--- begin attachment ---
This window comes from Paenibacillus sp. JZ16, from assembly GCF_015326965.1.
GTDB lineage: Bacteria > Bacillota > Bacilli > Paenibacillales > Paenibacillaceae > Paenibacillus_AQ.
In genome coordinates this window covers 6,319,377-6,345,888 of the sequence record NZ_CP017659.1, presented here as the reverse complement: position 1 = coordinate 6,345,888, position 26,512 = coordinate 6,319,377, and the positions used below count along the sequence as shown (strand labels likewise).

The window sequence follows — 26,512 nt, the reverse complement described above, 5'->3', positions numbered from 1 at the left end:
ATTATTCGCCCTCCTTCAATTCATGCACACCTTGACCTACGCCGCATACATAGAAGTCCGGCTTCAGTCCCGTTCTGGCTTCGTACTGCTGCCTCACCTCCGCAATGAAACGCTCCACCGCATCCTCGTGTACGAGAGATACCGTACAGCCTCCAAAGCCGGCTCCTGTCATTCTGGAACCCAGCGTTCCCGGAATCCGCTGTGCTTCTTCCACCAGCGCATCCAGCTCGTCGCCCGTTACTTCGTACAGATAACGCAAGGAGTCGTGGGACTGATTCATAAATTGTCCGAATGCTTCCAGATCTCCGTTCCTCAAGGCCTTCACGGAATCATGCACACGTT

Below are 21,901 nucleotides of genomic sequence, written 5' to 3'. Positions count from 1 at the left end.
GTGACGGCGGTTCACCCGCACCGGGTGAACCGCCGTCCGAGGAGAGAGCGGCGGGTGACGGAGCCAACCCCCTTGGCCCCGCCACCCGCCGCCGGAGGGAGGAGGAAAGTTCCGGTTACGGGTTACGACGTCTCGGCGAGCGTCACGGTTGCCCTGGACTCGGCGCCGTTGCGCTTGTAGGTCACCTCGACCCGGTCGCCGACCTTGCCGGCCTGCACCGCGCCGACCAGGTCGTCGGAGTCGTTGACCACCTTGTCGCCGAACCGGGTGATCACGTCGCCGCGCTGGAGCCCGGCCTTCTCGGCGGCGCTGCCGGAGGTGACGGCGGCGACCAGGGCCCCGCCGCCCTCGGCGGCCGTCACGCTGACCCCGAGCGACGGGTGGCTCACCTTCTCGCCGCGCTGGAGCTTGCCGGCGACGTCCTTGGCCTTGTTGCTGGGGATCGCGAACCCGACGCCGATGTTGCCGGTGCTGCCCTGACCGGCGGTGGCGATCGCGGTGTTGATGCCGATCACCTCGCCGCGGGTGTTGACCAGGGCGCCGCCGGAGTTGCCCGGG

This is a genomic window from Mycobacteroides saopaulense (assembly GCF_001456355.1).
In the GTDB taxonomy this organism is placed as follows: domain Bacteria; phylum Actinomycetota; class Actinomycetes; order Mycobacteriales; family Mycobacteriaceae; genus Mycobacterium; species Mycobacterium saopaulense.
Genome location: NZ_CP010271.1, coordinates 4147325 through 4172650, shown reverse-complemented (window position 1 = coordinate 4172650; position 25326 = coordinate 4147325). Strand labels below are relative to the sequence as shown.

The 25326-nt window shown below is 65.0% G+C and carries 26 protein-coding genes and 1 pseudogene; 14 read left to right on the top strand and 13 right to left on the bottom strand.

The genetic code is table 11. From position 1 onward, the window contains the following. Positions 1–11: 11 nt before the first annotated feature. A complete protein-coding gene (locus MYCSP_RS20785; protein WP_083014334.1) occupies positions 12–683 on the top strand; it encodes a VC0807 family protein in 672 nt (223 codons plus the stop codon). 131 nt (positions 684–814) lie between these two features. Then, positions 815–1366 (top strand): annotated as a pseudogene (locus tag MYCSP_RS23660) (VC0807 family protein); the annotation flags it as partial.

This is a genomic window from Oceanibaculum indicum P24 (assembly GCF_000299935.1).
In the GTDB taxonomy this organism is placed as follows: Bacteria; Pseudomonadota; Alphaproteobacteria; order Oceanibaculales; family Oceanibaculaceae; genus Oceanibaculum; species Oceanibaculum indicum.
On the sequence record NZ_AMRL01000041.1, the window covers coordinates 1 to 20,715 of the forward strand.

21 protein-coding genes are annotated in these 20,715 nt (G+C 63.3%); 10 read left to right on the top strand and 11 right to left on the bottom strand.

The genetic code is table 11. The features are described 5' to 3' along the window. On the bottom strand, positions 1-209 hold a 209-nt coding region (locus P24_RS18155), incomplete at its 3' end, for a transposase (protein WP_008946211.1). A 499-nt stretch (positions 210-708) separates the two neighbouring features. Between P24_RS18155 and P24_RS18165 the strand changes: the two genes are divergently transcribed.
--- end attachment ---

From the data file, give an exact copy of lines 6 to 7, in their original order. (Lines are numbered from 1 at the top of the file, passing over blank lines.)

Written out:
Below are 21,901 nucleotides of genomic sequence, written 5' to 3'. Positions count from 1 at the left end.
GTGACGGCGGTTCACCCGCACCGGGTGAACCGCCGTCCGAGGAGAGAGCGGCGGGTGACGGAGCCAACCCCCTTGGCCCCGCCACCCGCCGCCGGAGGGAGGAGGAAAGTTCCGGTTACGGGTTACGACGTCTCGGCGAGCGTCACGGTTGCCCTGGACTCGGCGCCGTTGCGCTTGTAGGTCACCTCGACCCGGTCGCCGACCTTGCCGGCCTGCACCGCGCCGACCAGGTCGTCGGAGTCGTTGACCACCTTGTCGCCGAACCGGGTGATCACGTCGCCGCGCTGGAGCCCGGCCTTCTCGGCGGCGCTGCCGGAGGTGACGGCGGCGACCAGGGCCCCGCCGCCCTCGGCGGCCGTCACGCTGACCCCGAGCGACGGGTGGCTCACCTTCTCGCCGCGCTGGAGCTTGCCGGCGACGTCCTTGGCCTTGTTGCTGGGGATCGCGAACCCGACGCCGATGTTGCCGGTGCTGCCCTGACCGGCGGTGGCGATCGCGGTGTTGATGCCGATCACCTCGCCGCGGGTGTTGACCAGGGCGCCGCCGGAGTTGCCCGGG